Glacaimid leis na rudaí nua (de ghnáth), ach bíonn cuimhní cinn breátha againn de na stuif atá ag imeacht ón saol, minic go leor.  We accept the new things (usually), but we have fine memories of the stuff that’s disappearing, very often. Meascán a bhíonn ann idir an sean is an nua. It’s a mix of the old and the new. An t-aon rud buan, sin an t-athrú. The only thing permanent is change.

Tomhas na Teanga

Táthar ag súil go mbeidh Éire aontaithe faoi cheann céad bliain, in 2016. It is hoped for that Ireland will be united within a hundred years, in 2016. Agus is féidir sin.  And that’s possible. Ar a laghad, is iontach an dul chun cinn atá ann ó 1910, céad bliain ó shin.  At the least, it’s wonderful the progress that has happened since 1910, a hundred years ago. Uaireanta, bíonn céad bliain de dhíth.  Sometimes a hundred years are needed. Bhí timpeall an méid sin ama ann idir deireadh Chogadh Cathartha Mheiriceá agus fíor-shaoirse na ndaoine gorma sa tír seo.  It was about that much time between the end of the American Civil War and true freedom for black people in this country. Bhí an t-irisleabhar Gaeilge An Gael as cló (mar iris na Gaeilge) le breis is céad bliain.  The Irish language magazine An Gael was out of print (as an Irish language publication) for more than a hundred years. Agus dóbair gur scriosadh cultúr na nIndiach Dearg i Meiriceá breis is céad bliain ó shin.   And it almost happened that American Indian culture was destroyed more than a hundred years ago. Ach, mar a tharla in Éirinn, thosaigh siad a gcearta a éilimh ó na seascaidí/seachtóidí ar aghaidh, agus tá misneach agus dóchas ag fás ina measc ó shin i leith.  But as it happened in Ireland, they started to demand their rights starting in the sixties/seventies, and courage and hope are increasing among them ever since.

Is mionteanga í an Ghaeilge, agus ní labhraíonn ach mionlach na nGael í.  Irish is a small language, and only a minority of the Gaelic people speak it. Ach sin na mílte duine (ní aontaíonn éinne faoin uimhir chruinn…).  But that is thousands of people (nobody agrees on the exact number…). Tá treibheanna na nIndiach ann nach raibh an méid sin daoine iontu riamh, atá ag caomhnú a dteangacha fós.  There are Indian tribes which never had that many people in them, which are now preserving their languages. Tá níos lú ná caoga daoine ann atá líofa i dteanga na gCeann Réidh (Saelis), ach tá dóchas ann fós dóibh, mar tá na daoine sin ag múineadh na teanga agus ag cothú suime inti.  There are fewer than fifty people who are fluent in the Flathead (Salish) language, but there is still hope for them, because those people are teaching the language and promoting an interest in it. Féach www.salishworld.com.  See… Agus tá treibheanna eile ag déanamh amhlaidh – féach www.pieganinstitute.org, mar shampla, chun obair na gCos Dubh a fheiscint.   And there are other tribes doing likewise – see…, for example, to see the work of the Blackfeet. Tá an dá threibh seo ina gcónaí in Montana, áit a raibh mé ar cuairt i mbliana.  These two tribes live in Montana, a place I visited this year. Níl a dteanga fágtha do gach treibh, agus níl sé ag éirí le gach treibh a theanga a choimeád beo, agus tá na céadta teanga Indiach ann (féach www.native-languages.org).    Not every tribe still has its language, and not every tribe is succeeding in keeping their language alive, and there are hundreds of Indian languages (see…). Mar sin féin, tar éis céad bliain, tá suim agus dóchas ann, agus cá bhfios? Nevertheless, after a hundred years, there is interest and hope, and who knows?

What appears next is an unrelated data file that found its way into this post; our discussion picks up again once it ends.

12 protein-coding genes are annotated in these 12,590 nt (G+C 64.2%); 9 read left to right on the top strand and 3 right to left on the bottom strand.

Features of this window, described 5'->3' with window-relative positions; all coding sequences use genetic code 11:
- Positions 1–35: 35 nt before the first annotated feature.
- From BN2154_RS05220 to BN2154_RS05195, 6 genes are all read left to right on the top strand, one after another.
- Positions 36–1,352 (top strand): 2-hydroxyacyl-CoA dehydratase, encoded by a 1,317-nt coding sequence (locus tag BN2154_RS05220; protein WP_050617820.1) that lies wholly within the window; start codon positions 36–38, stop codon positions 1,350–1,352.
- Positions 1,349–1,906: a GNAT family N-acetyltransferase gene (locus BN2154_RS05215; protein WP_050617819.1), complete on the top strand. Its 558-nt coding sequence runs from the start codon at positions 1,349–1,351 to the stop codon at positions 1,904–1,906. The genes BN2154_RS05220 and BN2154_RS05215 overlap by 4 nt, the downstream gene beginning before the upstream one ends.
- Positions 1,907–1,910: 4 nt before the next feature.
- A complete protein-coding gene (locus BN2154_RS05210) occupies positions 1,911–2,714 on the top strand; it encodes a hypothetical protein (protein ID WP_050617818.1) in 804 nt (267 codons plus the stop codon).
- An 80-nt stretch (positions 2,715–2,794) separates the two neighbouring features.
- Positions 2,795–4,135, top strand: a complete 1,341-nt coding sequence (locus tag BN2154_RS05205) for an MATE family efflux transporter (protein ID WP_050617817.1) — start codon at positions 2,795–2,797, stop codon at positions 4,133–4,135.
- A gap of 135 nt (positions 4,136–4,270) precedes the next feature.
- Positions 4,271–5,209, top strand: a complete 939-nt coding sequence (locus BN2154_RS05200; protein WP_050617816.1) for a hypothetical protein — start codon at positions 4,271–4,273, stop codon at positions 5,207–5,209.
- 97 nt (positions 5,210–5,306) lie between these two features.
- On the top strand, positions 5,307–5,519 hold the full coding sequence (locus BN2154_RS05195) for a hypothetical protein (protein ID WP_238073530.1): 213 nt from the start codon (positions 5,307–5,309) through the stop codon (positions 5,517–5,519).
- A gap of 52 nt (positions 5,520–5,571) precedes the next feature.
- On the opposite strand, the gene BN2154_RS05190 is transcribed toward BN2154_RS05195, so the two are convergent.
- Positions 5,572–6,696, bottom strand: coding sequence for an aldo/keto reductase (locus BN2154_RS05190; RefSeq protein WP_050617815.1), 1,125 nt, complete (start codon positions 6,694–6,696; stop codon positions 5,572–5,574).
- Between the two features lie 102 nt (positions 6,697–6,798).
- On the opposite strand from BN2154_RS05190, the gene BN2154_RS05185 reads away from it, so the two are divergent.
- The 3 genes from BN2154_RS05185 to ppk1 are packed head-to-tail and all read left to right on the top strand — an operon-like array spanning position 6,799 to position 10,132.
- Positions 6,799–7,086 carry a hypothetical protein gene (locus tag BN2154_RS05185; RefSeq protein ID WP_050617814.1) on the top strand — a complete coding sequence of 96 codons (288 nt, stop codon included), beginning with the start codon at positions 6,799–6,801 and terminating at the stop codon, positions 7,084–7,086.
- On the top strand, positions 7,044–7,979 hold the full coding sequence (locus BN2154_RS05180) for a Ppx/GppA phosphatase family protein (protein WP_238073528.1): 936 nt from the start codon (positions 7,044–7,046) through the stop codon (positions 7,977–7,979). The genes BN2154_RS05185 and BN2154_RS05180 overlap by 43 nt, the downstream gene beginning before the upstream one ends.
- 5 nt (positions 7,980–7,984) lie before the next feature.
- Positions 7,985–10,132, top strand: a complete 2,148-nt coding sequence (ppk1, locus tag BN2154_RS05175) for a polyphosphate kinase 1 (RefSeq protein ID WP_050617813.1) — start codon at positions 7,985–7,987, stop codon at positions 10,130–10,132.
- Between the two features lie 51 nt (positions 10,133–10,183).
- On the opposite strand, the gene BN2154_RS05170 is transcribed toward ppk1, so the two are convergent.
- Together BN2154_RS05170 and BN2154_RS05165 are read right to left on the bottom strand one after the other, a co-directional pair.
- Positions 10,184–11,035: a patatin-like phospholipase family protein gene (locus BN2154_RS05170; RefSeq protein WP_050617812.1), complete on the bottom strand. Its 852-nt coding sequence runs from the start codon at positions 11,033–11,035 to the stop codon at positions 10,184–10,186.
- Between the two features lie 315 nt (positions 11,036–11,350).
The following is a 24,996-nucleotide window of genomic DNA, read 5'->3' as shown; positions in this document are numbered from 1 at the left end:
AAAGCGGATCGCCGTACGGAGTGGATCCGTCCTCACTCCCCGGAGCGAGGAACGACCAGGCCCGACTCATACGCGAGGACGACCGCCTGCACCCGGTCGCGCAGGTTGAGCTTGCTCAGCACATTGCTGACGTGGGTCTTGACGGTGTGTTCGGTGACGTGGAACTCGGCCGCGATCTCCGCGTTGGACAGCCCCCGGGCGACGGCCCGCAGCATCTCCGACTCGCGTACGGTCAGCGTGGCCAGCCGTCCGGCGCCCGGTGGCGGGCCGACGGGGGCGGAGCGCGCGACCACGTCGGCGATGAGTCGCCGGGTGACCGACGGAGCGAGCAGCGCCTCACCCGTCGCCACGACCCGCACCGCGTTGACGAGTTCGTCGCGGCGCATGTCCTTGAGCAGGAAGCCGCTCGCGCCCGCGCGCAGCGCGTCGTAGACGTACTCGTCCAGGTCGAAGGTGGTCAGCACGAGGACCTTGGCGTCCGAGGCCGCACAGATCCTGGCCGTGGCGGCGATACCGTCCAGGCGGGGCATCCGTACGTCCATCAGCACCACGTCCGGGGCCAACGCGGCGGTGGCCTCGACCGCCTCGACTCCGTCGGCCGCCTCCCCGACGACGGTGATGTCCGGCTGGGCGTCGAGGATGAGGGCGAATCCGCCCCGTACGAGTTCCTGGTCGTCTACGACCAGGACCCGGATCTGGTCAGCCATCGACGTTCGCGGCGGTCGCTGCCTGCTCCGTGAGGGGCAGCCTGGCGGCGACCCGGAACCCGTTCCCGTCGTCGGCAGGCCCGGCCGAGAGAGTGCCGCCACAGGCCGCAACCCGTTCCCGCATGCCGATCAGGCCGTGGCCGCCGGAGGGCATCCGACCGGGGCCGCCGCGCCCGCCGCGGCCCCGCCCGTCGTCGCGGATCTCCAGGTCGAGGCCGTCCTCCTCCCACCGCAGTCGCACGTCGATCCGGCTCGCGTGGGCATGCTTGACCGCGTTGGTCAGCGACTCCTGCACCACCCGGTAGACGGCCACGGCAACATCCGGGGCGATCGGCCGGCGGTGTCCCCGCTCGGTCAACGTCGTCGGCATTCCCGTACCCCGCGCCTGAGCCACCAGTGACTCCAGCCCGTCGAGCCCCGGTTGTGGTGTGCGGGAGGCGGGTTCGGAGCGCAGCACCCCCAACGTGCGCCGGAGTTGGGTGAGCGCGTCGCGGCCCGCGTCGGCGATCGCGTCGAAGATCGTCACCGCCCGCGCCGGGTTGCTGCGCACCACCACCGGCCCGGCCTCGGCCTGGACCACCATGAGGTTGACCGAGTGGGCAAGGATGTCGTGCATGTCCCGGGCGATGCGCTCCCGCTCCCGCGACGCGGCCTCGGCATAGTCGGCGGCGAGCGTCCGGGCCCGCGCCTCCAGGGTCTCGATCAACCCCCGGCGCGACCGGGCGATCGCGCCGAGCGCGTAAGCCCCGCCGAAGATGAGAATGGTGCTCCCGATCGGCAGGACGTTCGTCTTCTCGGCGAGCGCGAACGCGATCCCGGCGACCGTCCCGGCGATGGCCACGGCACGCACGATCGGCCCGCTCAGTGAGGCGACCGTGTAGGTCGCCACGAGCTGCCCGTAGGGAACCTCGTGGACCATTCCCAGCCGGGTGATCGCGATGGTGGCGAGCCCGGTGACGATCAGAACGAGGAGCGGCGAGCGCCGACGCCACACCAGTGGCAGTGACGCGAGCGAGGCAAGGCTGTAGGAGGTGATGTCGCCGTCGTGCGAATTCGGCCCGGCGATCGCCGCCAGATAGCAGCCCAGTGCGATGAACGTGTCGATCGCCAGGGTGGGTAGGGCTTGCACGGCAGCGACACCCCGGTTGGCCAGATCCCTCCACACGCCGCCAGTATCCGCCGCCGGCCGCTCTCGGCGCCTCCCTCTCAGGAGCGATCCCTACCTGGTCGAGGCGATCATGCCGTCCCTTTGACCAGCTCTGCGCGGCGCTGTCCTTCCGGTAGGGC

Níl sé éasca, agus tá na fadhbanna céanna acu agus atá againne.  It’s not easy, and they have the same problems we have. Bíonn daoine ann nach dtuigeann tábhacht a dteanga dá bhféiniúlacht is dá gcultúr, agus ní bhíonn sé éasca na daoine óga a mhealladh chuici.  There are always people who don’t understand the importance of their language to their identity and their culture, and it’s never easy to draw young people to it. Bíonn brú an Bhéarla ag cur isteach orthu, freisin.  English is always putting pressure on them, too. Ach mar atá ar siúl in Éirinn, tá siad ag bunadh scoileanna chun a dteangacha a roinnt leis na páistí.  But as is going on in Ireland, they are founding schools to share their languages with the children. Tá cearta daonna na nIndiach agus na nGael níos sábháilte ná riamh, ach mar sin féin, bíonn biogóidí ann fós, agus tugtar dímheas dár dteangacha i gcónaí.  Human rights for the Indians and for the Gaels are more secure than ever, but just the same, there are still bigots, and our languages are always being disrespected. Ar an láimh eile, tuigeann níos mó daoine ná le fada an lá go bhfuil sé rí-thábhachtach anam an phobail a chothú agus is cuid bhunúsach de sin teanga na ndaoine.  On the other hand, more people understand than have for a long time that it’s extremely important to nourish the soul of the people, and the people’s language is fundamental to that. Tír gan teanga, tír gan anam, deirtear.  A country with no language has no soul, it is said.

Breis is céad bliain ó shin, bhíodh na treibheanna thuasluaite ag troid in aghaidh a chéile.  Over a hundred years ago, the tribes mentioned above used to fight each other. Níl sé amhlaidh sa lá atá inniu ann. It’s not like that these days. Bhí tionchar na Críostaíochta ar a lán acu, agus bhuail mé le roinnt daoine de na Cosa Dearga ag Aifreann iontach in Browning, ag séipéal an Bhláithín.  Christianity influenced a lot of them, and I met some people of the Blackfeet at a wonderful mass in Browning, at the Little Flower Chapel. Ní bheadh an fháilte a fuaireamar ann céad bliain ó shin – bhíodh na daoine sin an-fhíochmhar fadó.  We wouldn’t have gotten the welcome we did a hundred years ago – those people used to be very fierce long ago. Agus cá bhfios nach ndéanfadh mo shinsir féin dochar dóibh, mar ba ró-choitianta san aois sin.  And who knows if my own ancestors wouldn’t have done them harm, as was too common in those days. Ach tagann feabhas ar an saol, minic go leor, agus ní mór dúinn go léir bheith dóchasach.  But the world gets better, often enough, and we must all be hopeful. Go n-éirí linn uile, mar chairde a thacaíonn lena chéile. May we all succeed, as friends who support each other.